Anyway, Ed, please don't take any of my assertions or contradictions of your position (or the author of the book you just read and are espousing) too personally, as I don't take any of your contradictions of my opinion personally.

Peace be with you all,
C. Livingstone

Ed's picture

I'm not seeing how that might change the basic point - sex creates a oneness.

Greg Boyd, in his new book "The Myth of a Christian Religion," makes the same connection. He says that as Eve came out of Adam (one becoming two), so the sexual act re-unites the two into one. He even quotes the same scripture that I did to prove his point (I just read that part in his book last night after posting this).

ed

Papa is especially fond of us

Paige's picture

"I'm not seeing how that might change the basic point - sex creates a oneness."

I agree, and I think someone even posted a video interview (on a PP blog before the changeover) educating about the biological factor of sex, and the bond that it produces. However, I believe that we disconnected from that awareness a long time ago, thus detaching ourselves from that truth.

One more thought though in reference to that, is that under the OC, before the contrast was fully seen between physical/spiritual, perhaps that biological component was more needed due to the fact of how the knowledge of good and evil was being played out daily in their lives?

I think a good point could be made today that we already have oneness/unity with each other (spouses included) due to the completed work of God's redemptive plan. Recognizing that makes the act of sex more like icing on the cake in our marriages.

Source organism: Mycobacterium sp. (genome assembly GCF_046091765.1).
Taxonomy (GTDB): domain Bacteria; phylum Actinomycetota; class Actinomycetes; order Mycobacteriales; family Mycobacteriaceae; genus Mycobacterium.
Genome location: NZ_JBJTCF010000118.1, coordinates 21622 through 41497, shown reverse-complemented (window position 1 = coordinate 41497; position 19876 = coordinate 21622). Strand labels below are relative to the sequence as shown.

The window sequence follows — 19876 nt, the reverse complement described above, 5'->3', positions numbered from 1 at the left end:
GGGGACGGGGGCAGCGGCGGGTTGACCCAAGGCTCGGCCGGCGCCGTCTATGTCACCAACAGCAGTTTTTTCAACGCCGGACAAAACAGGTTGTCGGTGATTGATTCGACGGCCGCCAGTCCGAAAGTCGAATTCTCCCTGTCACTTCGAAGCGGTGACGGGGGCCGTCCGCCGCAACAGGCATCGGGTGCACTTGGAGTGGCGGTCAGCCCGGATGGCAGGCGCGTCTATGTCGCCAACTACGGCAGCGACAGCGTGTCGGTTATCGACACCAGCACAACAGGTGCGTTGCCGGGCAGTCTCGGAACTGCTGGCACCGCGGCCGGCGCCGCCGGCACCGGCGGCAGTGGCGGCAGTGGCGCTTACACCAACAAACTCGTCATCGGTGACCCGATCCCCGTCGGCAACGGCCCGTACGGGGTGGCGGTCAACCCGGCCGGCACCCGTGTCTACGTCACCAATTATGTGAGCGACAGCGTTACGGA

Hope I've communicated this clearly...

Paige

Windpressor's picture

That interview was on Al's Blog --

http://blog.planetpreterist.com/index.php?itemid=2592

I thought it had some compelling science on copulation biochemistry.
I am not entirely persuaded by all conclusions toward the Catholic bias.

G-Juan Wind

Paige's picture

"I am not entirely persuaded by all conclusions toward the Catholic bias."

My thoughts exactly as I watched the presentation.

Virgil's picture

Mick, this is good but I think your article still surrenders marriage to statism.

A while back chrisliv posted a great blog on the relationships between marriage and the state which is really worth reading. When we surrender the definition of marriage to the state, we have surrendered our rights to say or define what marriage really is - the state decides it. Marriage has always been (within the biblical context) the union of man and woman (or more than one woman depending on culture) into one flesh before God...not a contractual legal agreement between two people before and enforced by the state. If Jamie and I would do the whole thing all over again, I would never submit a "marriage application" to the state of Ohio so I get a "license" and a permission to marry. Unfortunately back then we were not as wise as we are now...

Marriage and Statism

The act is an obscene replacement of God with the state, and Christians should refuse to participate in it in my opinion (thank you chrisliv for illuminating me on this issue).

This probably sounds pretty radical to most people, but it's where I am now.